I got on the train and stowed my luggage, quite securely this time since they actually provide a nice space for this between each car. However, after a little while I heard an announcement over the intercom that those with non-reserved tickets (e.g., me) had to sit in car 6 or 7. Shit, what car am I in? Turns out it was 5. So, after about 20 minutes of steadily rising panic, I hastily grab my bags and start struggling toward the back of the train, assuming that the numbering system went from back to front. After making it through two cars, miraculously without injuring anybody, I realized my mistake and that I was now between cars 3 & 2. I stand there for a minute in sheer panic about how I’ll possibly make it back through with my bags and decided to just leave them in the nearest stowage. I walk up to the poor people cars where I belong and spend the next three hours incredibly anxious to be separated from my baggage, which contains literally all my worldly possessions outside those in my backpack. When we finally arrive in Sapporo, I wait for everyone else to leave and then hurry toward where I had the baggage, disturbing several cleaning ladies who had already started working the train. It isn’t there. Shit, maybe I miscounted. I walk one more car, startling another cleaning lady and stepping over the No Entry sign she had just hung. My bags! With immense relief but now brimming with stress, I grab the bags and make my way out and into the station.

You would think that I would’ve learned my lesson and would’ve scheduled housing at some point during all this. I had left it for the second leg (from Hakodate) but didn’t have service on the ride and couldn’t get the WiFi to work. Also because of my supreme foresight, my phone is at about 4 percent battery and there is nary an outlet anywhere I search in the station. So I go outside, find somewhere to sit for a while and charge my phone from laptop, which fortunately was at full battery. Although difficult to push aside my dire practical concerns, I enjoy the sights and sounds of Sapporo Station Square for an hour or so while the phone slowly charges.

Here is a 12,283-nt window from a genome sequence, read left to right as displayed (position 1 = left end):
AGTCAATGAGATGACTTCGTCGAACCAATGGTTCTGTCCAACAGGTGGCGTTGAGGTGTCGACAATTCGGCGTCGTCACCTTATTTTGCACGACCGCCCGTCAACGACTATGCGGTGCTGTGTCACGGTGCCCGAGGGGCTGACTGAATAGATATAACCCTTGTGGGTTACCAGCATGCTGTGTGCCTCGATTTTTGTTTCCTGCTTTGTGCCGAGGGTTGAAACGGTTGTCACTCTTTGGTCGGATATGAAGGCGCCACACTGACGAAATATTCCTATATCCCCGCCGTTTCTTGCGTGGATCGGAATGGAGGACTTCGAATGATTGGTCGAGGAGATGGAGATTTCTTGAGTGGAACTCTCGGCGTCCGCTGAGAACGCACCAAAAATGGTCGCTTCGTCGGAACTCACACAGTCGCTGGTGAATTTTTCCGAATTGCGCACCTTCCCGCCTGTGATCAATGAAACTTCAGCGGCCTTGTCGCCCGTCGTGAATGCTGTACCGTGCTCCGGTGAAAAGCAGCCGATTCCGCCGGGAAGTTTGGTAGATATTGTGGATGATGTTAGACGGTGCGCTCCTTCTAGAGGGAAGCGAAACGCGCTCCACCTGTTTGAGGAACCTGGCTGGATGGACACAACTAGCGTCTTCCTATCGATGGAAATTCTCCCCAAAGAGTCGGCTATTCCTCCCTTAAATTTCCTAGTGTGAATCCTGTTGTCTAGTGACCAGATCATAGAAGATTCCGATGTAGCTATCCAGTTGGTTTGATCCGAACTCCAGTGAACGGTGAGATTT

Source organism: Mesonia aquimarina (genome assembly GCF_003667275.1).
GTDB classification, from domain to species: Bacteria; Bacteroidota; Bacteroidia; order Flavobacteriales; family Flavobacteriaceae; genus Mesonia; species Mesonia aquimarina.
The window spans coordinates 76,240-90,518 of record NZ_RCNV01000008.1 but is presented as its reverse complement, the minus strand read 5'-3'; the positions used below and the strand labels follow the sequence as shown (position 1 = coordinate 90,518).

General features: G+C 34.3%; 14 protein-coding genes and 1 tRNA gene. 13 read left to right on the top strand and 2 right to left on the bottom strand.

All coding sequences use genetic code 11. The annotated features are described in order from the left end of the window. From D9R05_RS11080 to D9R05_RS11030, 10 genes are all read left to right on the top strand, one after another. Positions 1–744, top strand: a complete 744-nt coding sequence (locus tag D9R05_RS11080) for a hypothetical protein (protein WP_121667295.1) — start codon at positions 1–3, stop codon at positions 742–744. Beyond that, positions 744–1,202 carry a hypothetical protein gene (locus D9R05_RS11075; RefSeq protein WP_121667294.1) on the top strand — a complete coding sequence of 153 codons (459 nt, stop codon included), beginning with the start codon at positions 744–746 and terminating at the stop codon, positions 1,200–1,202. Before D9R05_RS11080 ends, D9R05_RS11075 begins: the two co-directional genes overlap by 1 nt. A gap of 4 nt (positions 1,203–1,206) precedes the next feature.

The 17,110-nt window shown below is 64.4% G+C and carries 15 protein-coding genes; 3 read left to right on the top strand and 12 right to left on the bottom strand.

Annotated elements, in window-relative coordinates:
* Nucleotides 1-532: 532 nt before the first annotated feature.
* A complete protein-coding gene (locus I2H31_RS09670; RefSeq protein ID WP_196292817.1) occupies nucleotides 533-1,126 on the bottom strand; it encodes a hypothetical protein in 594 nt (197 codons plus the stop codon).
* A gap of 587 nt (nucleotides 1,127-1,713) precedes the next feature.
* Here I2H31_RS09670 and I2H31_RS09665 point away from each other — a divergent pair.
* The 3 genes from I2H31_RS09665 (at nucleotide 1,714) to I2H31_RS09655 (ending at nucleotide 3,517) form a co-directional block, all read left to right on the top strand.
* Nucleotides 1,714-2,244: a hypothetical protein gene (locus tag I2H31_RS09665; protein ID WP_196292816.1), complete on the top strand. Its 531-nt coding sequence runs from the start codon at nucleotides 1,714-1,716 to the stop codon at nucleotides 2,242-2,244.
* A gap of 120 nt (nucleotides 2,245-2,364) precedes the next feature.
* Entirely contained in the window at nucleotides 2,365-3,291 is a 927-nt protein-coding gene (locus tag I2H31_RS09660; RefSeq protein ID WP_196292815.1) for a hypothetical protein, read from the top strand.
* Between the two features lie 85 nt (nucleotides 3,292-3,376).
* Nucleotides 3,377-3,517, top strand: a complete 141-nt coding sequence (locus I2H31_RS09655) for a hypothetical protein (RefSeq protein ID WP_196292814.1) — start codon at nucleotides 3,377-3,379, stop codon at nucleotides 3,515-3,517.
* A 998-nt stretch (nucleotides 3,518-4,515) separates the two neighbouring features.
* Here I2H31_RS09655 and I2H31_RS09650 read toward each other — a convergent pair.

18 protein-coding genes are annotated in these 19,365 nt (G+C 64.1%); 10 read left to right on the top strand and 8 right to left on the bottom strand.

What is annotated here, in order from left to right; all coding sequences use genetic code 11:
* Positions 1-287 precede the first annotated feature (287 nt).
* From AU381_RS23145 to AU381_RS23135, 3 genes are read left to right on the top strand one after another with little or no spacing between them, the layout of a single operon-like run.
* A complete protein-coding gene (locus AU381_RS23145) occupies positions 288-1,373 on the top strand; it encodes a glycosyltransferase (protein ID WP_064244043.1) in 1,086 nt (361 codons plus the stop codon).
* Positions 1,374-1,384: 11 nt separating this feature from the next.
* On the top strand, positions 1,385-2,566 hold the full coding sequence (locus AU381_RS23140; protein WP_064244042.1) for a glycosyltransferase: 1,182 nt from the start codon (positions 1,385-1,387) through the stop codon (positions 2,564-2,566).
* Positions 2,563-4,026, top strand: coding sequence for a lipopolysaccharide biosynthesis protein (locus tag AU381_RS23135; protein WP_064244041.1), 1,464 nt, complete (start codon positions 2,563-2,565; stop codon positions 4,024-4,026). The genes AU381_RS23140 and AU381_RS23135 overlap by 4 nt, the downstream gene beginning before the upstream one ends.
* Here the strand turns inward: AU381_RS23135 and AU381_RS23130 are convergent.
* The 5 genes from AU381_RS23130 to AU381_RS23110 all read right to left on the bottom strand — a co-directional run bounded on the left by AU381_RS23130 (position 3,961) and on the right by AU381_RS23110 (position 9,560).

A friendly Japanese guy who looked to be in his early college years stopped to chat for a bit while waiting for the cross-walk light to change. He explains how he moved to Sapporo three years ago and mentions that while I’m in the country I definitely need to check out Kyoto. He showed me some pictures of beautiful temples there on his phone and we further chatted a bit about he has difficulty pronouncing his Ls and Rs in English (you aren’t alone in that, friend). The light changed and we bid farewell with a wave. I’m really grateful he stopped for a brief chat.

When you move to another country with a very different culture, especially if you can’t speak or ready the native language well and few people speak your own, things definitely start to feel…hostile, in a way. Even though you know the people are just people after all, and Japanese people are very friendly and helpful on average. It’s just this deep sort of discomfort, and likely a large part of what is referred to as “culture shock”. I’m a fairly anxious and agoraphobic person inherently, and so presumably this makes it worse than it would be otherwise. The reason why I’m really grateful for the conversation described above is because it definitely did a lot to make me feel welcome.